S’more Relaxation: Students share their fun summer break experiences


Photo Illustration by Sam Ko

Ryan Albert

While some students were stressing over an internship or college prep over the summer, Blythe Berk ’19 was sitting around a campfire at the edge of a lake, making s’mores with her camp friends.

“I felt like going back to camp to see all my friends was more important to me than preparing for colleges because it’s just a good break where I get to relax,” Berk said.

While Berk said she does think using the summer to prepare for college is beneficial, she still decided to go to camp.

“So many kids spend their summers preparing for college and although it’s very important, I have been waiting all year to see my friends from Toronto at camp,” Berk said.

She said she believes that every student has a different idea of how to spend their summers.

“I would say it depends on the person,” Berk said. “For me, summer is a time where I can take a break from school and stress.”

Upper school Counselor Luba Bek agrees that summer is different for every student. She recommends that students spend some time working but reserve the majority of their time for fun.

“I think a healthy balance is key. I would say 40 percent hard work and 60 percent fun,” Bek said.

However, Bek said she believes there is a distinction between having fun while working and really enjoying the summer.

“That’s not to say having an internship is not fun, but this is not the kind of fun I’m talking about,” Bek said. “I’m talking about free time. Hanging out with friends in town and going to see a movie, that is fun.”

Tali Perluss ’18 also spent the summer having fun at camp as a counselor-in-training. As a counselor-in-training, Perluss spent time with campers in third through eighth grade for most of the day. Perluss has been going to camp for 15 years and thought it was fun to be with her friends.

“I love working with young children and the people I consider to be some of my closest friends go to camp, so this summer was a way for me to spend more time with them,” Perluss said.

Perluss did not consider a different way to spend her summer because she believes summer should be primarily for fun.

“In my opinion, I spend all year preparing for college and school,” Perluss said. “Summer is my time off. My camp is my definition of fun.”

Other students travelled over the summer. They worked on projects or with community service organizations and relaxed on beaches and toured cities.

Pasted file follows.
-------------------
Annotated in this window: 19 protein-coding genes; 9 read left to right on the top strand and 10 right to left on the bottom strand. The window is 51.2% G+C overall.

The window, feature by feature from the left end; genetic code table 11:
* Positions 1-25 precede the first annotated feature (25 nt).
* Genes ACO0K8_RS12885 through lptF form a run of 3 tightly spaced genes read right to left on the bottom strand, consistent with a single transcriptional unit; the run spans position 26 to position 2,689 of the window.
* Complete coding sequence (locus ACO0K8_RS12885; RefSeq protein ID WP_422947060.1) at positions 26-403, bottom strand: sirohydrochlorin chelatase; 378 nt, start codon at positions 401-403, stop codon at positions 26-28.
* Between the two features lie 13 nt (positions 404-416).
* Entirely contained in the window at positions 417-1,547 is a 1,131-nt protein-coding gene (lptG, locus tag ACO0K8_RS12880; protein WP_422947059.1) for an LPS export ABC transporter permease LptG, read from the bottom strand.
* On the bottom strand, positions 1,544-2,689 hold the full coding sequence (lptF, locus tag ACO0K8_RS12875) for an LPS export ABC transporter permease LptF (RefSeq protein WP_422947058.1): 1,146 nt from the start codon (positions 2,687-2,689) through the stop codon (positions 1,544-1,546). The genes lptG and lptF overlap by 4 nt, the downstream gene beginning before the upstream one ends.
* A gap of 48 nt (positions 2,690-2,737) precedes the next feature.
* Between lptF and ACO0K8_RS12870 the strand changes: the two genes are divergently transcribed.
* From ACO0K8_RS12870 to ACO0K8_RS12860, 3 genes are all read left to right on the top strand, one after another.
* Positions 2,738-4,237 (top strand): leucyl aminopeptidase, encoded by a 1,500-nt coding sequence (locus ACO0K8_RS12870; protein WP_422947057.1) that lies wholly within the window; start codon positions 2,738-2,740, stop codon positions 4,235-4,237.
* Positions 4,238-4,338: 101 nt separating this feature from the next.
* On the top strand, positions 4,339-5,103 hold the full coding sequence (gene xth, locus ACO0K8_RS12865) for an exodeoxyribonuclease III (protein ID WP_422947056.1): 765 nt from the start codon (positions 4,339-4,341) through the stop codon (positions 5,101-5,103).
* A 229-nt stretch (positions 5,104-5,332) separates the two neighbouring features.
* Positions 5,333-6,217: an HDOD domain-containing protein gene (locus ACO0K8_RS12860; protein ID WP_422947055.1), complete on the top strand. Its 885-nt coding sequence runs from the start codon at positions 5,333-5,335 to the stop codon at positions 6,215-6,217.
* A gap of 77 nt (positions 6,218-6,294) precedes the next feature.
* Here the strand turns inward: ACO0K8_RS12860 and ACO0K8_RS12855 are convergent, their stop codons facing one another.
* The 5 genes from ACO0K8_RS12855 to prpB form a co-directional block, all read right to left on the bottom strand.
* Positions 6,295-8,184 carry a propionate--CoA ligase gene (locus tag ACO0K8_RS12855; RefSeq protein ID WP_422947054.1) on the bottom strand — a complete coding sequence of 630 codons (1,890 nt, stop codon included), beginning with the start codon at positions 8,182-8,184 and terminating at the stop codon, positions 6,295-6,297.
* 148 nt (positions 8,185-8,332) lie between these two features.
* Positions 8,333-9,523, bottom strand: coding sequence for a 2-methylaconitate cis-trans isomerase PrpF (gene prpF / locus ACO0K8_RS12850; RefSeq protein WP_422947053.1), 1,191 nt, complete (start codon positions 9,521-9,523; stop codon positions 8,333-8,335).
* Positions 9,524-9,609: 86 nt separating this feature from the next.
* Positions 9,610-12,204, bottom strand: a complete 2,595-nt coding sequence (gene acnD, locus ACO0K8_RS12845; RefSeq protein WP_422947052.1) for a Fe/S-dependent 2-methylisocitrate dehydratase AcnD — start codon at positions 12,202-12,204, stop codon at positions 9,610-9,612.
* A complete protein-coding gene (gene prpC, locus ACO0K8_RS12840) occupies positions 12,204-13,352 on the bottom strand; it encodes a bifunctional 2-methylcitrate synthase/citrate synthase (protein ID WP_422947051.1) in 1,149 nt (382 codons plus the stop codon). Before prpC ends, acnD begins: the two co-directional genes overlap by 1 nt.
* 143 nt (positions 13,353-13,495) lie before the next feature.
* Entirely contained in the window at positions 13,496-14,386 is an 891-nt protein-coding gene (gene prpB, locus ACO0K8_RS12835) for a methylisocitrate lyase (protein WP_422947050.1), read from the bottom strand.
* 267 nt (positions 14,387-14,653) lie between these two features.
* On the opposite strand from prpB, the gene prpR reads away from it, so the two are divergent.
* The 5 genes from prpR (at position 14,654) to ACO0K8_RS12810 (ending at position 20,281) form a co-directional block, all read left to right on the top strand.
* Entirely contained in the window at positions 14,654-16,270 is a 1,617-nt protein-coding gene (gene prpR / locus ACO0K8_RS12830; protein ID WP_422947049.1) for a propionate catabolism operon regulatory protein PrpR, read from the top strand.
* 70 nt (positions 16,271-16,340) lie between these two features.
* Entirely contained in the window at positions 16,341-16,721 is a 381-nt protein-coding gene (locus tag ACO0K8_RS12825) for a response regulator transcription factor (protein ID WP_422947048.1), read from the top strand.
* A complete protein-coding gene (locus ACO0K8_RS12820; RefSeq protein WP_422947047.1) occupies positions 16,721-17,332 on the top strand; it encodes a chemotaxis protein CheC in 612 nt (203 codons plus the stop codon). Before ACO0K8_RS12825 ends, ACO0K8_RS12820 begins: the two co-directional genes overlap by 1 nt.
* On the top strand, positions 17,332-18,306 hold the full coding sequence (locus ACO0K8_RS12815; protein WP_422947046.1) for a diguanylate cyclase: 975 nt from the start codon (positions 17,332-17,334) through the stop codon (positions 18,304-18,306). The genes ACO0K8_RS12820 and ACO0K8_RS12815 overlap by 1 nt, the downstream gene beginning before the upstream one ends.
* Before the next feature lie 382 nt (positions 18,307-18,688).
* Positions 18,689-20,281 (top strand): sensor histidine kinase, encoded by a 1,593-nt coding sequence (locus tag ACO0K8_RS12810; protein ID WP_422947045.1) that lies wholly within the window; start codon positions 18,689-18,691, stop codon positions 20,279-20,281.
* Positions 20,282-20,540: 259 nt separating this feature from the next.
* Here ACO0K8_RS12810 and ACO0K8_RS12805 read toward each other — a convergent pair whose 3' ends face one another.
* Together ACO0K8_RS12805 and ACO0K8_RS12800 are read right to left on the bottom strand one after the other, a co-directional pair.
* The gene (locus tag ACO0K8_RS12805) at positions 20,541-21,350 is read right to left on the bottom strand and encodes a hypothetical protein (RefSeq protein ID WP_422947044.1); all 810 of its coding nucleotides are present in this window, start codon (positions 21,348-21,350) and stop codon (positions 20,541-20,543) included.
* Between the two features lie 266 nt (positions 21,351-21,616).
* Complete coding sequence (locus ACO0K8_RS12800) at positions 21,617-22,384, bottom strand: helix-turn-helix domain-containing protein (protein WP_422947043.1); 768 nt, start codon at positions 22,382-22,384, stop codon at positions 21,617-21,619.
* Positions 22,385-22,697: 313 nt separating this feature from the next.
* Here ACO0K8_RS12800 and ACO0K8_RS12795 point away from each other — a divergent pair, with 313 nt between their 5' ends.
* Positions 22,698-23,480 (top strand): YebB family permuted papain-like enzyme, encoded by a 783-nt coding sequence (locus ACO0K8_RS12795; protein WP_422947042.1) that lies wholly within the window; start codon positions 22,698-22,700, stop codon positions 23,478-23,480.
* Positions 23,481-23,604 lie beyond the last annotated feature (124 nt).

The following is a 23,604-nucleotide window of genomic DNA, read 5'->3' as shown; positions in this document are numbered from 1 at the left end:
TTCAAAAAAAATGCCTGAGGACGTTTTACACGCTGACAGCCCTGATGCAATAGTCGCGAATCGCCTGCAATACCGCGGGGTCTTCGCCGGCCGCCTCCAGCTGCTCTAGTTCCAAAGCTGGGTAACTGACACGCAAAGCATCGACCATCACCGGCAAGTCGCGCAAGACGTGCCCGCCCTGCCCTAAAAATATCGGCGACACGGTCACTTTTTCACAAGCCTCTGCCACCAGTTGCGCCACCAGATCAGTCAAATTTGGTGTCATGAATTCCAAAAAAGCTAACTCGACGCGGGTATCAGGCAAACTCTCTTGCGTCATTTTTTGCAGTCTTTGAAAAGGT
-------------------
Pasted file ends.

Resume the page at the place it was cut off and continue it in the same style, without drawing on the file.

Bella Carino ’19 spent her summer in Europe with her family and volunteering in Nicaragua. In addition to traveling, she also worked at an internship.

“We planned a lot of the trip around a Greek wedding we were attending and while I was in London I did an internship at the Victoria and Albert Museum,” Carino said.

While she enjoyed her travelling, Carino also appreciated her internship and volunteer work.“I think it’s important to gain a variety of experiences at this age so that was the main motive behind that internship,” Carino said.

Bek said she believes many students do not spend their summers being idle. However, she said she hopes they find something to do that they enjoy rather than something boring just to put it on their resumes for college.

“Not forcing yourself to do something you really dislike is important,” said Bek. “Finding something that is both work and fun would probably be the most realistic way of approaching real life.”

Will Berlin ’19 also travelled over the summer in an effort to enhance his debate skills and assembled a portfolio for photography competitions next year, while still taking time off this summer.

“My summer plans were just decided by what I enjoy,” Berlin said. “I like debate and photography so I spent some time working to improve those [activities], while having fun doing it. I also travelled Europe during that time for a much-needed break.”

Although he prepared for his extracurricular activities during the summer, Berlin said he primarily wanted to have a good time.

“I definitely enjoyed that my summer was more fun-oriented,” Berlin said. “Colleges didn’t really come to mind; it was more about doing what I wanted to do.”

Although colleges have become an influential force for students planning for the summer, upper school Dean Adam Howard believes they should not dictate a summer schedule.

“There is no ‘big summer thing’ that a student can do that is going to have some major game-changing effect on their college process,” Howard said. “What a student does over the summer is just part of the overall application.”

Many students end up preparing for classes or tests during the summer, which Howard believes can be both monotonous but sometimes necessary.

“Some students may need to prep over the summer if their schedule necessitates it. Perhaps [if] someone knows that athletics takes up a chunk of their year, they might get a head start during the summer,” Howard said.

On the other hand, Bek is strongly opposed to spending a summer in that way, since she thinks the SAT prep classes are neither relaxing nor engaging.

“What a lot of people do is go to a SAT boot camp and that is an absolute no-no for me,” Bek said. “It is mechanical. Taking and retaking over and over. I don’t consider that fun.”

Although these students spent their summers traveling, at camps or internships, some said they considered having fun and being with friends to be more important than school responsibilities.

“It’s important to do what you want to do over summer and not think about how it will look on a college app because now is the time that you can have fun as a kid,” Perluss said. “Now is the time you can go to summer camp instead of work, and I think it’s important to take that opportunity when you can.”